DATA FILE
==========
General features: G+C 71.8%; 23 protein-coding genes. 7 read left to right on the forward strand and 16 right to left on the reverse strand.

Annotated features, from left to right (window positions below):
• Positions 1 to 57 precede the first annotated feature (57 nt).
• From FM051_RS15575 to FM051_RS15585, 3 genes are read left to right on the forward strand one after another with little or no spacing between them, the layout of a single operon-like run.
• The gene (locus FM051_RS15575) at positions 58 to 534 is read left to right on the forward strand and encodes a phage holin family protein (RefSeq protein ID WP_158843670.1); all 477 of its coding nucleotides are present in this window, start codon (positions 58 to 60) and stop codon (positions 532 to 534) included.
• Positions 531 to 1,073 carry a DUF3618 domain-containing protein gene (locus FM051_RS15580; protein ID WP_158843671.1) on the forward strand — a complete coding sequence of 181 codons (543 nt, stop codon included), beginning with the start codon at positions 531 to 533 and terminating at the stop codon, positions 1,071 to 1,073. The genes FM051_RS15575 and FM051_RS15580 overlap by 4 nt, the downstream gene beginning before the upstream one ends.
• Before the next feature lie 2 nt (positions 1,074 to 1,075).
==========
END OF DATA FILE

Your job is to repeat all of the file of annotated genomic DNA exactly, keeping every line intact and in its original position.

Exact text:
General features: G+C 71.8%; 23 protein-coding genes. 7 read left to right on the forward strand and 16 right to left on the reverse strand.

Annotated features, from left to right (window positions below):
• Positions 1 to 57 precede the first annotated feature (57 nt).
• From FM051_RS15575 to FM051_RS15585, 3 genes are read left to right on the forward strand one after another with little or no spacing between them, the layout of a single operon-like run.
• The gene (locus FM051_RS15575) at positions 58 to 534 is read left to right on the forward strand and encodes a phage holin family protein (RefSeq protein ID WP_158843670.1); all 477 of its coding nucleotides are present in this window, start codon (positions 58 to 60) and stop codon (positions 532 to 534) included.
• Positions 531 to 1,073 carry a DUF3618 domain-containing protein gene (locus FM051_RS15580; protein ID WP_158843671.1) on the forward strand — a complete coding sequence of 181 codons (543 nt, stop codon included), beginning with the start codon at positions 531 to 533 and terminating at the stop codon, positions 1,071 to 1,073. The genes FM051_RS15575 and FM051_RS15580 overlap by 4 nt, the downstream gene beginning before the upstream one ends.
• Before the next feature lie 2 nt (positions 1,074 to 1,075).